By Joe Novella  Photos Yanni & Supplied

The Briars Historical and Conservation Park is a much-loved treasure for the residents of the Mornington Peninsula. It’s a place where the local community and visitors come together to take in the local flora and fauna, attend local markets and events, learn about the area’s history and ecosystem and so much more. But there is one part of the park that is relatively unknown and it’s a true hidden gem.

High on the hill overlooking the Briar’s Park Ranger’s Station, sits an observatory, but not just any observatory. The Mount Martha Observatory at the Briars is the Mornington Peninsula Astronomical Society’s (MPAS) registered observatory and the first registered amateur observatory in Australia. It is one of a network of registered global monitoring stations of night-sky light pollution.

The society has five permanently mounted telescopes of different types and sizes in two buildings, one of those buildings being a roll-off roof observatory and the other a rotating roof dome. There is also a large auditorium called the Don Leggett Astronomical Centre where the MPAS holds meetings, lectures and public stargazing events. The MPAS also has several portable instruments that members use when visiting schools and Scout/Guide halls around the region, as well as a very specialised, purpose-built, solar telescope that can only observe the sun and nothing else.

So, while the Mount Martha Observatory is registered as an amateur observatory, its telescopes are research grade and capable of looking deep into the night sky, unveiling objects in space otherwise hidden to the naked eye. The telescopes also provide the perfect vehicle for astrophotography, enabling many of MPAS’s members to take breathtakingly beautiful pictures of the moon and planets of our solar system, and of nebulae, galaxies and other bodies that exist deeper in space.

It hasn’t always been ‘state-of-the-art’ telescopes for the MPAS; the society started from very humble beginnings in July 1969, when four Frankston residents got together following Apollo 11’s landing on the Moon and set about creating the Astronomical Society of Frankston (ASF). In January 2004, it changed its name to the Mornington Peninsula Astronomical Society (MPAS).

Now, more than 50 years later, the Society has about 300 members, making it the second-largest in Victoria. The Society’s President, Mr Peter Skilton, is excited about the growth and future of the MPAS. “We grew from four founding members in 1969 at the time of the Moon landings, to hundreds of volunteer astronomers today, with many families joining in recent years, and many community groups and schools of all types and levels seeking us out for talks about space and wonderful evening adventures of star gazing under the heavens.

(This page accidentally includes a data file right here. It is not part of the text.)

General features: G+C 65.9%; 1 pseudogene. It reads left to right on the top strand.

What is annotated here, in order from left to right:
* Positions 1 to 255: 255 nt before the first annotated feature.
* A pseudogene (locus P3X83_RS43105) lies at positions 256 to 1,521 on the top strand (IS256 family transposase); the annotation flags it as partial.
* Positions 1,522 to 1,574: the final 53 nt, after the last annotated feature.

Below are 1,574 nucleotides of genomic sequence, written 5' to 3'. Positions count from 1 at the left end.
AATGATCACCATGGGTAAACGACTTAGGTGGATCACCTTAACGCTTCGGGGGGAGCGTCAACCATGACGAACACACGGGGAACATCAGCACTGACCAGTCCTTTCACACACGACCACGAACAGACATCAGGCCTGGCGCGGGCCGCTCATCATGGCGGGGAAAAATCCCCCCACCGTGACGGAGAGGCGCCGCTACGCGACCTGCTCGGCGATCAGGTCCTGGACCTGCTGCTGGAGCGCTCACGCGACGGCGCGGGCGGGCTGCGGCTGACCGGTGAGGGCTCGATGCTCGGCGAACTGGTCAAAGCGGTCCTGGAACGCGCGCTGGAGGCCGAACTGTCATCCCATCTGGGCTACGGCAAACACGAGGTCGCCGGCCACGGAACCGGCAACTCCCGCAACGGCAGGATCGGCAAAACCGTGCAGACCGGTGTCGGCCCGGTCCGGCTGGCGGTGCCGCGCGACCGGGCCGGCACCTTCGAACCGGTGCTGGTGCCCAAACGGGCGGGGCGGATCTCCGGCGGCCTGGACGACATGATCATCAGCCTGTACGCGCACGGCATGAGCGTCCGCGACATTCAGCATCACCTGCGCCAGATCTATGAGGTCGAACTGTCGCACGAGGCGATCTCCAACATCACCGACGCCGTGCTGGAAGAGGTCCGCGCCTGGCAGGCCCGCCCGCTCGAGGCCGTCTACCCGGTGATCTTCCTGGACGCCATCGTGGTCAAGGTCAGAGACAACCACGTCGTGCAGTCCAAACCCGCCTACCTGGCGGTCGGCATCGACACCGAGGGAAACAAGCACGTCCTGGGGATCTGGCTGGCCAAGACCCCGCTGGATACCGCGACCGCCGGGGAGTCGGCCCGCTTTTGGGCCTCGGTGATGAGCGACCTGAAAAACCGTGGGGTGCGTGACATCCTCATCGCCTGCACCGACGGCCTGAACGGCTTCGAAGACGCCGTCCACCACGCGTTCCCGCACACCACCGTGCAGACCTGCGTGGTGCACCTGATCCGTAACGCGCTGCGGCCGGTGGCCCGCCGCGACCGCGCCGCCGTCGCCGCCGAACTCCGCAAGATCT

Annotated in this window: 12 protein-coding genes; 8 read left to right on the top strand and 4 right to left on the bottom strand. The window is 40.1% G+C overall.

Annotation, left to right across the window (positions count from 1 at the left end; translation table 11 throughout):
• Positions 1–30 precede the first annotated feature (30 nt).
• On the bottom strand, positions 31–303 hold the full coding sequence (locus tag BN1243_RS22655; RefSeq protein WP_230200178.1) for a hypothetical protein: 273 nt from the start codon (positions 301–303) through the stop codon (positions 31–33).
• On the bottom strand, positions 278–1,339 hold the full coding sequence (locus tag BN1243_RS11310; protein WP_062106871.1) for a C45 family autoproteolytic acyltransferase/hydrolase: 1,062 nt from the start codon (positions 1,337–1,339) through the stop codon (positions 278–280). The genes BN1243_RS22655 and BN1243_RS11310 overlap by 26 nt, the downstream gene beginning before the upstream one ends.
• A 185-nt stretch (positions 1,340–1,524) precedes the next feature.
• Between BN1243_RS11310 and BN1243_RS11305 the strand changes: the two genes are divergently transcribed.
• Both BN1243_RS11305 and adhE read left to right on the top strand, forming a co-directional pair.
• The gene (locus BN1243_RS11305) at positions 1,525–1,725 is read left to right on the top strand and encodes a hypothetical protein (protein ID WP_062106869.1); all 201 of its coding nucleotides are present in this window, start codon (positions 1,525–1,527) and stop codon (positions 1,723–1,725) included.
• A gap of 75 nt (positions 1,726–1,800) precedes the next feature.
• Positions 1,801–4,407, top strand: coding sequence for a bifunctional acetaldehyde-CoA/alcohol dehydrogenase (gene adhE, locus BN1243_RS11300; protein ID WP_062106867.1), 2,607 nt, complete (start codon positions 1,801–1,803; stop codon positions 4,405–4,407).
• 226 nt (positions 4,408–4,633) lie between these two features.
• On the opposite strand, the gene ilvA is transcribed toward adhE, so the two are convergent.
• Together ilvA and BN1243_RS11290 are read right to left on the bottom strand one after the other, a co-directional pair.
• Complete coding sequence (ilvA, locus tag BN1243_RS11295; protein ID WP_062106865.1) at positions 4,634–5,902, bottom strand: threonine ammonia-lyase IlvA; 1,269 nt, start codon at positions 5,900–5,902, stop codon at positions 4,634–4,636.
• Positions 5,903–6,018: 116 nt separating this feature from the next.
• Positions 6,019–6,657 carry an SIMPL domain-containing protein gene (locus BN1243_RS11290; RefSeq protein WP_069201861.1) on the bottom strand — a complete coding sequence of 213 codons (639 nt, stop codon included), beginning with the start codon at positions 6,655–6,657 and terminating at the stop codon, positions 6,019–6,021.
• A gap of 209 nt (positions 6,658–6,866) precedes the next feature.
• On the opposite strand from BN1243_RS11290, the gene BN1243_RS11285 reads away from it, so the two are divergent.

“We’d like to see this continued interest from the younger generation continue indefinitely,” he continued. “It’s the young ones who are the future and, who knows, it may be an Australian child that someday in years to come walks on the Moon or Mars having been inspired by a visit to us.”

And while the MPAS and the Observatory are relatively unknown by the wider Peninsula community, the volunteers and members are passionate. “Everyone has a hobby, pastime or passion for a plethora of reasons important to them,” said Mr Skilton. “To me, it’s all about passing on knowledge and developing others to move beyond their comfort zones and have a real adventure, sharing a magical, almost spiritual, experience with others who have a similar curiosity. Age is no barrier.”

And neither is background according to Mr Skilton. “Being part of an astronomy society is a great social leveller. We have members of all backgrounds, cultures and socio-economic and life circumstances who come together under a common interest. Some come from very humble backgrounds, while some have university degrees in a range of areas including science, medicine and the arts. The commonality seems to me to be a burning desire to know more about the universe and what makes it tick. In essence, it’s about trying to understand answers to the very big questions of existence, such as ‘why?’ and ‘how?’”

As well as the social benefits, talks and a host of amazing events including the recent ‘Close Encounters of the Fourth Kind Trivia and Star Gazing Night’ accompanied by live music performed by the Southern Peninsula Concert Band, the MPAS also offers incredible development opportunities for its members.

“Some members enjoy photographing the night sky,” said Mr Skilton. “And several of our members have received international recognition for their night sky photography. Other members over the years have enjoyed participating in ‘observing’ projects for organisations such as NASA and others, where their humble observations are put to very practical use in worldwide efforts. Some go on exciting co-ordinated field trips such as to Woomera, Parkes, and more recently some MPAS members have headed to Exmouth by car or on cruise ships to experience first-hand the total solar eclipse which was on April 20th this year.”

So, if you’re looking for a magical experience then a trip to the Mount Martha Observatory at The Briars should be on your bucket list, and make sure you take the kids. “One of the most wonderful experiences I’ve had,” said Mr Skilton, “is when a couple brings their children to one of our stargazing and talk nights and they tell us that their parents had done the same when they themselves were children, and that they wish to share the inspiration it provided them, and the magical experience they had, with the next generation of their family.”

You can find more information at the MPAS website.

Peninsula Essence – May 2023